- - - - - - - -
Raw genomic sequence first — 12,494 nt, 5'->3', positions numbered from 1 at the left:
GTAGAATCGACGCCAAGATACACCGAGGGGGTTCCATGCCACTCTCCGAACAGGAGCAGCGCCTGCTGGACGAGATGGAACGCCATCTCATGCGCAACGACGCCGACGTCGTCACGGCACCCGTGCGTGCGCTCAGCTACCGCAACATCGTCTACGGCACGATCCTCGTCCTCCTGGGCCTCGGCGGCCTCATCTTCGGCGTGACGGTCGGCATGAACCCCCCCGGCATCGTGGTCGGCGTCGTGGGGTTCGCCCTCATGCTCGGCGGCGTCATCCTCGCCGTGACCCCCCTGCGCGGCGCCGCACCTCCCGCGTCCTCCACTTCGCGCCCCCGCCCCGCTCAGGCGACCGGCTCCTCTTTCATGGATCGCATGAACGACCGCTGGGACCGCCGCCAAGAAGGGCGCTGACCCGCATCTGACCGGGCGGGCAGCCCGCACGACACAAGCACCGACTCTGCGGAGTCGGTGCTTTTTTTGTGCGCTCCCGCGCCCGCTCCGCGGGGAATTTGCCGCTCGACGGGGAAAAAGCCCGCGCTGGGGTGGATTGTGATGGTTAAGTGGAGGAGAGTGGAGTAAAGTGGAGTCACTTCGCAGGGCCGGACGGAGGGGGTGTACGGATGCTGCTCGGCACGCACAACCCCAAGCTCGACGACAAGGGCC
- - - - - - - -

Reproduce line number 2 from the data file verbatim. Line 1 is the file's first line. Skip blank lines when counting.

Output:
GTAGAATCGACGCCAAGATACACCGAGGGGGTTCCATGCCACTCTCCGAACAGGAGCAGCGCCTGCTGGACGAGATGGAACGCCATCTCATGCGCAACGACGCCGACGTCGTCACGGCACCCGTGCGTGCGCTCAGCTACCGCAACATCGTCTACGGCACGATCCTCGTCCTCCTGGGCCTCGGCGGCCTCATCTTCGGCGTGACGGTCGGCATGAACCCCCCCGGCATCGTGGTCGGCGTCGTGGGGTTCGCCCTCATGCTCGGCGGCGTCATCCTCGCCGTGACCCCCCTGCGCGGCGCCGCACCTCCCGCGTCCTCCACTTCGCGCCCCCGCCCCGCTCAGGCGACCGGCTCCTCTTTCATGGATCGCATGAACGACCGCTGGGACCGCCGCCAAGAAGGGCGCTGACCCGCATCTGACCGGGCGGGCAGCCCGCACGACACAAGCACCGACTCTGCGGAGTCGGTGCTTTTTTTGTGCGCTCCCGCGCCCGCTCCGCGGGGAATTTGCCGCTCGACGGGGAAAAAGCCCGCGCTGGGGTGGATTGTGATGGTTAAGTGGAGGAGAGTGGAGTAAAGTGGAGTCACTTCGCAGGGCCGGACGGAGGGGGTGTACGGATGCTGCTCGGCACGCACAACCCCAAGCTCGACGACAAGGGCC